The most recognizable voice in hockey is on the phone talking about why the Toronto Maple Leafs lost Game 1 to the Boston Bruins in the first round of the Stanley Cup playoffs.
“It’s the old phrase when you get to the playoffs,” said Bob Cole. “‘You better stay out of the penalty box,’ especially against a team like Boston. Or else they’re going to sting you.”
Cole, who sounds as if he’s in the middle of a broadcast, then added: “It’s a great time of year.”
And yet, for the 84-year-old, it has suddenly become the worst time of the year. For the first time in almost five decades, the legendary play-by-play announcer won’t be calling any playoff games. It’s a decision that caught Cole by surprise. And it’s a decision that he still doesn’t quite understand.
“I’ve been doing playoffs every year of my life in broadcasting. This is the first time that I’m not involved,” Cole said. “It’s difficult to live with the fact that I’m not working. I surely will miss not working the playoffs. That’s the best way I can say it.”
For generations of fans, the feeling is likely mutual. Though his voice has aged a bit over the years, Cole’s staccato delivery and familiar phrasings of “Oh, baby!” and, “Everything is happening!” are as much a part of the game as the ice and the boards. There’s a kind of poetry to how he describes a play.
“For me, Bob has always been a huge part of simply enjoying a hockey game for years,” said Sportsnet’s Dave Randorf, who is calling the Vegas-Los Angeles series in the first round. “The voice. The drama. You turn on the TV and know, ‘This will be fun.’ That is how I hope and aspire to be like Bob.
“He has set the bar very high for all of us. I have great respect and take that very seriously.”
During what might be Cole’s last broadcast — a 4-2 Bruins win against the Senators on April 7 — Cole described a Noel Acciari breakaway goal as a “free break for a cherry.” As the final buzzer sounded, he signed off on Ottawa’s season by saying “and then the roof kind of caved in.”
It was an appropriate line for what then happened to Cole.
A day later, while watching The Masters golf tournament on TV at his home in St. John’s, Cole received a call from his bosses. At first, he assumed he was getting his marching orders for the playoffs. Instead, he was told he was being grounded.
“The decision sure wasn’t mutual,” said Cole. “It was right out of the blue. Rogers decided to go with other (broadcast) teams and I have to live with that. But it was their decision — not mine.”
Jim Hughson and Craig Simpson are calling the Toronto-Boston series, while Paul Romanuk and Garry Galley are broadcasting the Winnipeg-Minnesota series, with Rick Ball and Greg Millen doing Pittsburgh-Philadelphia and Randorf and Louie DeBrusk the Vegas-Los Angeles series.
“Bob Cole is, without doubt, one of the greatest broadcasters in hockey history and an icon in Canadian television,” Scott Moore, Rogers Media’s president of Sportsnet & NHL Properties said in a statement. “He is revered across this country and loved by legions of hockey fans around the world. His career, which has spanned more than 50 years, is one to be celebrated.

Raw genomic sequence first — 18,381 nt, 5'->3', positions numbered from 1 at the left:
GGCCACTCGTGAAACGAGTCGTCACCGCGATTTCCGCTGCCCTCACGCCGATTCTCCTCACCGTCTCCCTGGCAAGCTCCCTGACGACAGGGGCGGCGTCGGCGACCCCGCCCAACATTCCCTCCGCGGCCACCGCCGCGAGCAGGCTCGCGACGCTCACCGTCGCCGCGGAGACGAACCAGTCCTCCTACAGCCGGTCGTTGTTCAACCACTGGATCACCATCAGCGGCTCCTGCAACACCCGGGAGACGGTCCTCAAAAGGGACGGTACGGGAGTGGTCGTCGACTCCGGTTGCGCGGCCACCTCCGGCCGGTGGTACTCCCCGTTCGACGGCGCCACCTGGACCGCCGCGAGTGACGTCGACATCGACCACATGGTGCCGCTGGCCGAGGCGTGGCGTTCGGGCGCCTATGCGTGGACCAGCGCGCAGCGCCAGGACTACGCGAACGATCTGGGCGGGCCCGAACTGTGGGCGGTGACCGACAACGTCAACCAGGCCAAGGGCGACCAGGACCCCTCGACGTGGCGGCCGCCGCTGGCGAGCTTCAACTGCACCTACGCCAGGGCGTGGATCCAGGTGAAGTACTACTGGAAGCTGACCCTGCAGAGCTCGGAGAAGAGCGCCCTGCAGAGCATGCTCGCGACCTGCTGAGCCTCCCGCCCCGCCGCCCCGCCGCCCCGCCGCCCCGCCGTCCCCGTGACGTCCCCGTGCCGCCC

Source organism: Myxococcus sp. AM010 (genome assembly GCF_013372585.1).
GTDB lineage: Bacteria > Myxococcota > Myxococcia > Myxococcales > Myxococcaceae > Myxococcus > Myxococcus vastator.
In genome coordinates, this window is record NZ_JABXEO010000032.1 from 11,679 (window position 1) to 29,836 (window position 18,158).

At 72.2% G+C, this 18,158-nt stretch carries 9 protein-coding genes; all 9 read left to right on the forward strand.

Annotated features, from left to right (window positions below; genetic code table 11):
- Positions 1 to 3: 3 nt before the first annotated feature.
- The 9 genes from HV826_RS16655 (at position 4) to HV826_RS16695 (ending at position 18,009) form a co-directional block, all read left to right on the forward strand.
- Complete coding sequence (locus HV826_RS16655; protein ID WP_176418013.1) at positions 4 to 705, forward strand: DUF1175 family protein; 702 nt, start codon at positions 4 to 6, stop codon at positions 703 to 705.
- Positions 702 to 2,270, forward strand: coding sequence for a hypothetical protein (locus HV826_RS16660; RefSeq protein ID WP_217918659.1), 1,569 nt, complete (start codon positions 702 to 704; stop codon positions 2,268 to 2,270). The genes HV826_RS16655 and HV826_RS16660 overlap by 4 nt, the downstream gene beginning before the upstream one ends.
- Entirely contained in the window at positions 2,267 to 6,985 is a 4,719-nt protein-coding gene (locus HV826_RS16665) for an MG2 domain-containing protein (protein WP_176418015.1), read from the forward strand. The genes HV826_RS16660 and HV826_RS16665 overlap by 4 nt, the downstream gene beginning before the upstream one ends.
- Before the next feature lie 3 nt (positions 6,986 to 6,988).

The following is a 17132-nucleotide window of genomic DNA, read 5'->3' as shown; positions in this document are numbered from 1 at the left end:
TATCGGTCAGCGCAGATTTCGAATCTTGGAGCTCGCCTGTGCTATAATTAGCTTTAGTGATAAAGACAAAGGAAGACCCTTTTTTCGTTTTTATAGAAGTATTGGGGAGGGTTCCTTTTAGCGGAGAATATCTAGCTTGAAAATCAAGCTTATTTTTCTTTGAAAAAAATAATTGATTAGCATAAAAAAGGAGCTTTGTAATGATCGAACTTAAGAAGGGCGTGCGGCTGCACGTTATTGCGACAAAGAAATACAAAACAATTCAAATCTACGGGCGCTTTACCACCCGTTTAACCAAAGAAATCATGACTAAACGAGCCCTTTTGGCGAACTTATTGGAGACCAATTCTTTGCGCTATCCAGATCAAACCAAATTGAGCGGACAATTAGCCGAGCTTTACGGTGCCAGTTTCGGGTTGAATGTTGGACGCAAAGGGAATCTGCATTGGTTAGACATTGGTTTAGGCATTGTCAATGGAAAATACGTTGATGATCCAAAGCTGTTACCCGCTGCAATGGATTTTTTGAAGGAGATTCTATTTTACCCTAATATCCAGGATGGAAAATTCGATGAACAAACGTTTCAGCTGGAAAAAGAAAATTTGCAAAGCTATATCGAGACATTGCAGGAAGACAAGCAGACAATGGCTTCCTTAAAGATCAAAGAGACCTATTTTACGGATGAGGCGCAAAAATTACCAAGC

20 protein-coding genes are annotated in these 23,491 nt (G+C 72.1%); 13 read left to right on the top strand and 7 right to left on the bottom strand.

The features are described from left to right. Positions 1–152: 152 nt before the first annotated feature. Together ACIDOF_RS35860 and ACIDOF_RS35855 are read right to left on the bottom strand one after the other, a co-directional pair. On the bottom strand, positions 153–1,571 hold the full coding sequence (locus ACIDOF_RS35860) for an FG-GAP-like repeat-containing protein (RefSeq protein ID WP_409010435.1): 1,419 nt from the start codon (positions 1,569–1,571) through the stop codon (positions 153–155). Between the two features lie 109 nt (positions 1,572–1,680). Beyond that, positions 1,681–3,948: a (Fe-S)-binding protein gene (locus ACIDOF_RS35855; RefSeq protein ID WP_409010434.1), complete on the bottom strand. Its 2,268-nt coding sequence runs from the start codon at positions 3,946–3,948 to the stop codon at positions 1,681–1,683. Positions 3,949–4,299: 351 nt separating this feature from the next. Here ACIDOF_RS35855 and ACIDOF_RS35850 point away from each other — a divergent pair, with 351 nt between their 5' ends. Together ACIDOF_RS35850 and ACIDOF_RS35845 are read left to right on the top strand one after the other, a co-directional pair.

“We made a difficult decision this year not to include him in our playoff plans. This decision in no way diminishes the admiration we have for his substantial body of work.”
Though Rogers did not indicate why Cole isn’t part of the plan this year, the decision isn’t that surprising. Cole’s workload has been cut back more and more over the years. In 2009, he didn’t call the Stanley Cup final for the first time since 1983. “It’s time for a new generation of play-by-play voice,” Moore said at the time. And a year ago, Cole only worked the first two rounds of the playoffs.
“It was the first year I didn’t get to the conference final,” Cole said. “I called the seventh game between Washington and Pittsburgh and was told, ‘That’s it.’ They didn’t need me after that.
“They cut me back quite a bit this year, so I just lived with it and kept going,” Cole said. “But I was never told that once that playoffs start, I wouldn’t be working. I’m not going to be part of it all. That’s kind of tough, but you have to live with it.”
Cole isn’t sure whether he will be back in the booth next season — “You never know with the way things are going,” he said. But he also isn’t sure he’s ready to retire. The voice still feels and sounds as good as ever. Plus, he still loves calling the games, whether it’s at the rink or at home in front of his television.
“I’ve been pretty lucky over the years that my voice has continued to serve me,” he said. “I hope that it has served the viewing audience OK. I just love my job. Once someone tells you that you’re not going to be involved in the playoffs, you have to respect that decision. There’s not much you can do about that.
“But I kind of miss it, for sure.”
From “Oh, baby!” to “it’s all happening,” Bob Cole’s trademark phrases have become part of the hockey lexicon. Here are a few of his more memorable calls.
Mario Lemieux’s breakaway goal against the North Stars in the 1991 playoffs
“Here’s Lemieux to centre — penalty coming up — look at Lemieux! Oh my goodness! What a goal! What a move! Lemieux! Oh, baby!”
Doug Gilmour’s wraparound goal against the Blues in the 1993 playoffs
“Gilmour back of the net, Andreychuk in front with Borschevsky. It is Gilmour waiting, waiting, around the net, waiting — he’s open! Gilmour! Solo job! And he’s won it, in a second overtime period. How. About. That. Oh my. Oh my. What a night, tonight, for the Toronto Maple Leafs.”
Eric Desjardins’ overtime goal against the Kings in the 1993 final
“Desjardins following the play and he misses with the short side and there he is again — scores! Desjardins! And the Canadiens win in overtime. His third goal of the game. And the series is a brand new one.”
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